The reality of being a working parent and how to make it work

As a parent, it is not uncommon to feel ‘mum guilt’ or ‘dad guilt’, when it comes to balancing the demands of your family and your career. For those of you that have a young family and still want a career, this article is for you!

Data suggests that in mid-2020, labour market participation among women dropped to its lowest rate in 30 years, and that a third of women in the US workforce scaled back or left their jobs between March 2020 and August 2021. A global survey showed that the primary force pushing women to leave their jobs was increased responsibilities at work as a result of the pandemic, and the difficulties of carrying these out whilst also shouldering the majority of household responsibilities.

It’s not always easy to know the personal challenges behind the professional we speak to at work. In my opinion, this has become even harder as we increasingly rely on emails and texts as a way to communicate with each other (Kunle wrote an interesting article about this not too long ago, which you can read here).

That’s why we decided to share the stories of some of the parents here at SK, to shine a light on the reality of being a working parent. It’s not always pretty, it’s certainly not easy, but we’re proud as a firm that we work with mums and dads alike to find a balance that works as well as it possibly can for them and their families. My own circumstances are a case in point. Why is there still such a stigma attached to this way of working?

Emma Saltern, Head of Financial Planning

“Having had a successful career before starting a family, it was difficult to see how this would continue with two small children to care for.  Throw into the mix a husband who works very long hours and at the time was often away during the week and it almost felt like an impossibility.  However, opportunities do arise and I really appreciated that I was able to have a frank and honest conversation with Kunle about what I could commit to and how we could successfully make it work for both parties. 

10 years on and my children are both (nearly) at secondary school.  The needs of older children change, however, the demands on time are still high and there seems to be ever-increasing amounts of school and extracurricular admin to manage and sport to spectate.  These are things I cherish as the years pass too quickly. I have been lucky enough to attend every school event and to be able to be there for them when they come home from school.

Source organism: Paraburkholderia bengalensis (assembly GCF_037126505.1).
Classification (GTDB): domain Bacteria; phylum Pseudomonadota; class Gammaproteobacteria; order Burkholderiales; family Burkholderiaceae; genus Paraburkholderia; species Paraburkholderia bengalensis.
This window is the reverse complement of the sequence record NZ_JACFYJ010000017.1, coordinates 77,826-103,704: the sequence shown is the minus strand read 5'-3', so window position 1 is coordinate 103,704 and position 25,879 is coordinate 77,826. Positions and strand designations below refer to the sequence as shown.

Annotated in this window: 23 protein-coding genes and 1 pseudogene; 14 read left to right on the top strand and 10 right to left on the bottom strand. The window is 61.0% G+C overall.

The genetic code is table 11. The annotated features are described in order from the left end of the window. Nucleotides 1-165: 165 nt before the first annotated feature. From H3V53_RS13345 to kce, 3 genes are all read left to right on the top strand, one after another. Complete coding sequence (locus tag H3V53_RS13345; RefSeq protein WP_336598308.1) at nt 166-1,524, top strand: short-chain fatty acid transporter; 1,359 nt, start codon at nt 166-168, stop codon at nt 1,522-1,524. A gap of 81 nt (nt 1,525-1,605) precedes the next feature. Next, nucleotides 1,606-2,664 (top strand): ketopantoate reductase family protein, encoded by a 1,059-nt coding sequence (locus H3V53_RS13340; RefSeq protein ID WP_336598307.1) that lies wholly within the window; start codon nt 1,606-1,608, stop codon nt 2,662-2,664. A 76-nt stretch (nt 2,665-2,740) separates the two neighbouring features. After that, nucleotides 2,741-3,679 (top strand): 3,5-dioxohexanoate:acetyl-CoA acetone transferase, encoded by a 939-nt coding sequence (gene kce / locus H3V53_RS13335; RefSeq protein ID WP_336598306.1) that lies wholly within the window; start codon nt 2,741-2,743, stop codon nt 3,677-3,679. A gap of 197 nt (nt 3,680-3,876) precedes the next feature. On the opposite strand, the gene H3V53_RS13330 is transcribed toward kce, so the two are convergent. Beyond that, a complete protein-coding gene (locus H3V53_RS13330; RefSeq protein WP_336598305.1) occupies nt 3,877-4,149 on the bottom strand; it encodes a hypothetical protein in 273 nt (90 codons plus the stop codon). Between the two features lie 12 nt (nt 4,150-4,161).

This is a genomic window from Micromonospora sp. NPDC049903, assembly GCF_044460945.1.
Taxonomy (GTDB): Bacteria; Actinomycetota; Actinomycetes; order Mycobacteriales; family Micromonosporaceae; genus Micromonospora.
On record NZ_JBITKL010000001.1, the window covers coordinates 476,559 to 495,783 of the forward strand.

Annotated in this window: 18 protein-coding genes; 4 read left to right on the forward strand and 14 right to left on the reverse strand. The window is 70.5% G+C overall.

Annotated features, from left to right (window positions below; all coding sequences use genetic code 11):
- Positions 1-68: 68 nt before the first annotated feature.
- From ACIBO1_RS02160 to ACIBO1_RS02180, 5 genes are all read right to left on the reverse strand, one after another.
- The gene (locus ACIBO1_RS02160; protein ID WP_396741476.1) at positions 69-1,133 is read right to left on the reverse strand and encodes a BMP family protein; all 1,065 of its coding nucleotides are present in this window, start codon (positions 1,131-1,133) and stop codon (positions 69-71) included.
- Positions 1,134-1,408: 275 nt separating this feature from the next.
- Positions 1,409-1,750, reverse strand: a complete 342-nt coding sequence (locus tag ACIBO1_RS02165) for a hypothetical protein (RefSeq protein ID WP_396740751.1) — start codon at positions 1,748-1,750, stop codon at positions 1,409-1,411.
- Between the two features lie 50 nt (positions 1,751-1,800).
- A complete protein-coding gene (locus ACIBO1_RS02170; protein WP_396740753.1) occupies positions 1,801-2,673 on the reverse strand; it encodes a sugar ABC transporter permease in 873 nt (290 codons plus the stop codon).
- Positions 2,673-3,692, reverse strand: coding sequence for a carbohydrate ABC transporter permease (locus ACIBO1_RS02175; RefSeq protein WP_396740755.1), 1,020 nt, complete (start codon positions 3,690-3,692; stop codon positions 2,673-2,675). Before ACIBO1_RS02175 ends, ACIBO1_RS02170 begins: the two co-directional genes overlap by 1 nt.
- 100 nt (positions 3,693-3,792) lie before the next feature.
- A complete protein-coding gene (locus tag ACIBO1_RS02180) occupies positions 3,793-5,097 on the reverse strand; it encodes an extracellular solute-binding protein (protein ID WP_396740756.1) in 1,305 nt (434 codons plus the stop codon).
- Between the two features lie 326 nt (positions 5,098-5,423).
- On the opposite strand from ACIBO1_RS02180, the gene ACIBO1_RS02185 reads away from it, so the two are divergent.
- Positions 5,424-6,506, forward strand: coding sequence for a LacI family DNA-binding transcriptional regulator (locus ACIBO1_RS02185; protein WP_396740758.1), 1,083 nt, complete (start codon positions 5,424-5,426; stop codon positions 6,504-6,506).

Flexible working has opened up opportunities for many women to combine work and childcare and for me personally it has meant a natural progression to increase my working hours as the children have grown.  I am now in a position where I have just been promoted to the role I held in my previous employment before starting a family – there was a time when I thought this would never be possible.  The support and understanding of amazing work colleagues has helped me achieve this. 

Oh and I also have two cats, two dogs and horses to ride…..I love my job but having the flexibility I need to spend time with not only my children but my animals means when it comes to work, I am ready and focussed to get the job done.”           

Bethany Buxton, Head of Financial Administration

“Returning to work after having a career break to raise a family can be very daunting. I was very apprehensive.  Would I be any good? How would I cope juggling school runs, three kids all with different hobbies, interests and level of care required? Would the industry have changed beyond recognition? I’m a conscientious person by default and was worried I would let my colleagues – and my family! – down by not being good enough to perform both roles. Returning to the Finance Industry to work for SK Financial in 2021 was a bit of a now or never moment. I bit the bullet and have never looked back.